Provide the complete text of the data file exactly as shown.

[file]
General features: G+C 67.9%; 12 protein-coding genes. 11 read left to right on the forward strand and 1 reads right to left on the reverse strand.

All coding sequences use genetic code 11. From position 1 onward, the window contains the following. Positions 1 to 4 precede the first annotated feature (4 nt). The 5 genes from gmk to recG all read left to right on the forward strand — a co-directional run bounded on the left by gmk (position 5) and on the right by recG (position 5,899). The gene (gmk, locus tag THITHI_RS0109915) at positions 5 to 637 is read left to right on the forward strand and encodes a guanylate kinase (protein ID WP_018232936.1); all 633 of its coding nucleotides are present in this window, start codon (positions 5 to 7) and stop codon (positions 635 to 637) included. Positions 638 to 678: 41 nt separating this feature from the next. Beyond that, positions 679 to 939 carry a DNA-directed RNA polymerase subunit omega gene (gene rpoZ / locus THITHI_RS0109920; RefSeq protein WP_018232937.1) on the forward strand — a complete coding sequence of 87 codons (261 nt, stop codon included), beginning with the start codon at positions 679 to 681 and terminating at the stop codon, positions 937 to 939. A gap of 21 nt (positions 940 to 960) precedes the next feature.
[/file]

General features: G+C 67.9%; 12 protein-coding genes. 11 read left to right on the forward strand and 1 reads right to left on the reverse strand.

All coding sequences use genetic code 11. From position 1 onward, the window contains the following. Positions 1 to 4 precede the first annotated feature (4 nt). The 5 genes from gmk to recG all read left to right on the forward strand — a co-directional run bounded on the left by gmk (position 5) and on the right by recG (position 5,899). The gene (gmk, locus tag THITHI_RS0109915) at positions 5 to 637 is read left to right on the forward strand and encodes a guanylate kinase (protein ID WP_018232936.1); all 633 of its coding nucleotides are present in this window, start codon (positions 5 to 7) and stop codon (positions 635 to 637) included. Positions 638 to 678: 41 nt separating this feature from the next. Beyond that, positions 679 to 939 carry a DNA-directed RNA polymerase subunit omega gene (gene rpoZ / locus THITHI_RS0109920; RefSeq protein WP_018232937.1) on the forward strand — a complete coding sequence of 87 codons (261 nt, stop codon included), beginning with the start codon at positions 679 to 681 and terminating at the stop codon, positions 937 to 939. A gap of 21 nt (positions 940 to 960) precedes the next feature.